NEW YORK--When diagnosed with breast cancer, "women have very different coping styles," Amy Langer said at a media briefing on molecular diagnostics in breast cancer, sponsored by Pharmacia Biotech.
NEW YORK--When diagnosed with breast cancer, "women havevery different coping styles," Amy Langer said at a mediabriefing on molecular diagnostics in breast cancer, sponsoredby Pharmacia Biotech.
"What we see at NABCO [National Coalition of Breast CancerOrganizations] are three basic types: the mostly older passivepatient, the information seeker, and what we call the 'new patient,'mostly younger women," said Ms. Langer, NABCO's executivedirector.
A patient's reaction to the diagnosis of breast cancer dependson a number of factors, including personality, culture, and priorexperience. "For example," she said, "if everyoneyou know who had breast cancer died from it, you have a very differentconcept of the disease than do those of us who have seen womenwith breast cancer live and prosper."
Other important influences include the patient's access to thehealth care system and to information about treatment options,and available support from family, friends, and health professionals.
The passive patient "is in shock, in denial," Ms. Langersaid. "She leaves decisions up to others, asks the doctor,What would you do? or What would do you do for your wife?"Her model for perceiving breast cancer may be outdated. For example,40 years ago, people didn't talk about breast cancer, and mortalityrates were much higher.
These patients may also be fatalistic, believing that the diseasewill take its predetermined course regardless of interventions."There are certain cultures and belief systems that encouragethe idea that cancer is in the hands of others, and it may bedifficult to get that woman to partner with us in guiding hercare."
The information seeker is more likely to contact NABCO or otherorganizations. "She sees information as a way to get backinto control," Ms. Langer said. "She partners with themedical team in making decisions about her care. She stays current.She probably knows about p53. She hires and fires. She reallydoes want to assemble the best team, and will redo her team ifit isn't working."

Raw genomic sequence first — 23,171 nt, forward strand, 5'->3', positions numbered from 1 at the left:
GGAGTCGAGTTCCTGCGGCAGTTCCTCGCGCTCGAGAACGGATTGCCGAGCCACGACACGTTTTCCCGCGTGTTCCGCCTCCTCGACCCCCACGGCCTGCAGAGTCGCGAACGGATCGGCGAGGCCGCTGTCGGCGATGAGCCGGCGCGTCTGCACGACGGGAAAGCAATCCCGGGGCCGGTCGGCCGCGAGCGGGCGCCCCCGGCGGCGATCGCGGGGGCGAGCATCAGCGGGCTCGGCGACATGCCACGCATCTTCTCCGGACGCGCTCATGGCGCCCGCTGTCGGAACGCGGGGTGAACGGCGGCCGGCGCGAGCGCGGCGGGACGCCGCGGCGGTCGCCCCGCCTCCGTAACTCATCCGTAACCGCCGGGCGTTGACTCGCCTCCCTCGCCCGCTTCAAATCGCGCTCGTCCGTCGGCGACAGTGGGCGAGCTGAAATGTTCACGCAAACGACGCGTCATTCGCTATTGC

The so-called new patients are women in their 30s or 40s who have"grown up in the women's movement, who may be more comfortablebeing advocates for their own care."
Even though the average age of onset of breast cancer in the UnitedStates is 64, Ms. Langer noted that physicians will be seeingmore of these new patients. "This is not necessarily a functionof the breast cancer rate, but rather the post-War baby boom,"she said. In 1996, of the 180,000 women who will be diagnosedwith breast cancer, some 33,000 will be in their 40s, more thanare predicted to be in their 50s (31,000).
Ms. Langer said that breast cancer advocates are frustrated withcurrent technology, calling both mammography screening and availabletreatment 'blunt tools.' She noted, "We really can't customizeeither or use either in a way that is targeted to the individualpatient."
Ms. Langer notes that early detection with mammography is oftennot early enough. "Some women do everything right. They havemam-mograms when they're supposed to, have clinical breast exams,perform self-exams every month, find breast cancer, and die ofit at an early age."
Treatment for early stage breast cancer is a continuing challenge."We vastly overtreat some women in this group and undertreatothers, because we can't predict who will have aggressive disease,"she said.
Recurrence often cannot be detected early enough for effectiveintervention, and must be fought with the same tools used uponinitial diagnosis, "so we're back to the customization problem,"she said.
Ms. Langer urged physicians to continue their research into methodsto detect breast cancer at the molecular level, "so thataberrant cells can be destroyed as cells, and 2-inch tumors--theaverage size in this country--which are composed of billions ofcells, become a thing of the past."